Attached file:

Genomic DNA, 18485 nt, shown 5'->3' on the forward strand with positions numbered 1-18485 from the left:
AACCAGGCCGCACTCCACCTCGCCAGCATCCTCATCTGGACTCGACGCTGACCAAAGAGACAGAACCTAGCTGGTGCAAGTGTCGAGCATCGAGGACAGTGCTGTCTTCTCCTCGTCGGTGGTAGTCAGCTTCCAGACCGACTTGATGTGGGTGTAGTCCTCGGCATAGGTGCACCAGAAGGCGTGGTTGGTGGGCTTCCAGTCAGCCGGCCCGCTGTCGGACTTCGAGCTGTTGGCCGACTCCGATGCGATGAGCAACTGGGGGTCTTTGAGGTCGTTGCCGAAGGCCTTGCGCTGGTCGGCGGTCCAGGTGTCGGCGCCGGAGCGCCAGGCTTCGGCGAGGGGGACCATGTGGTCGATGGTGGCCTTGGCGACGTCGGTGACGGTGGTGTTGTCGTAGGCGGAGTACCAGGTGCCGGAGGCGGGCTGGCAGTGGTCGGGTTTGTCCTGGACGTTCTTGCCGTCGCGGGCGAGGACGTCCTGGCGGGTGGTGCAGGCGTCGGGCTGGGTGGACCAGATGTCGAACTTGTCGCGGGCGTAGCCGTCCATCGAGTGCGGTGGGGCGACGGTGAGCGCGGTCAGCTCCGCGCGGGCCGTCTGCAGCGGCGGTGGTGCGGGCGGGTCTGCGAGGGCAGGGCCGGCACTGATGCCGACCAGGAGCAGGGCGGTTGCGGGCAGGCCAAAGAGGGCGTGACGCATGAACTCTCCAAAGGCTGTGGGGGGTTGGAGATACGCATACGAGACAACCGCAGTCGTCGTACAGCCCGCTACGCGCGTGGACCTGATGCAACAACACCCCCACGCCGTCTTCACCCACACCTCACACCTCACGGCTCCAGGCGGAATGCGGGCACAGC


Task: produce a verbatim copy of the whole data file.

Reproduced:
Genomic DNA, 18485 nt, shown 5'->3' on the forward strand with positions numbered 1-18485 from the left:
AACCAGGCCGCACTCCACCTCGCCAGCATCCTCATCTGGACTCGACGCTGACCAAAGAGACAGAACCTAGCTGGTGCAAGTGTCGAGCATCGAGGACAGTGCTGTCTTCTCCTCGTCGGTGGTAGTCAGCTTCCAGACCGACTTGATGTGGGTGTAGTCCTCGGCATAGGTGCACCAGAAGGCGTGGTTGGTGGGCTTCCAGTCAGCCGGCCCGCTGTCGGACTTCGAGCTGTTGGCCGACTCCGATGCGATGAGCAACTGGGGGTCTTTGAGGTCGTTGCCGAAGGCCTTGCGCTGGTCGGCGGTCCAGGTGTCGGCGCCGGAGCGCCAGGCTTCGGCGAGGGGGACCATGTGGTCGATGGTGGCCTTGGCGACGTCGGTGACGGTGGTGTTGTCGTAGGCGGAGTACCAGGTGCCGGAGGCGGGCTGGCAGTGGTCGGGTTTGTCCTGGACGTTCTTGCCGTCGCGGGCGAGGACGTCCTGGCGGGTGGTGCAGGCGTCGGGCTGGGTGGACCAGATGTCGAACTTGTCGCGGGCGTAGCCGTCCATCGAGTGCGGTGGGGCGACGGTGAGCGCGGTCAGCTCCGCGCGGGCCGTCTGCAGCGGCGGTGGTGCGGGCGGGTCTGCGAGGGCAGGGCCGGCACTGATGCCGACCAGGAGCAGGGCGGTTGCGGGCAGGCCAAAGAGGGCGTGACGCATGAACTCTCCAAAGGCTGTGGGGGGTTGGAGATACGCATACGAGACAACCGCAGTCGTCGTACAGCCCGCTACGCGCGTGGACCTGATGCAACAACACCCCCACGCCGTCTTCACCCACACCTCACACCTCACGGCTCCAGGCGGAATGCGGGCACAGC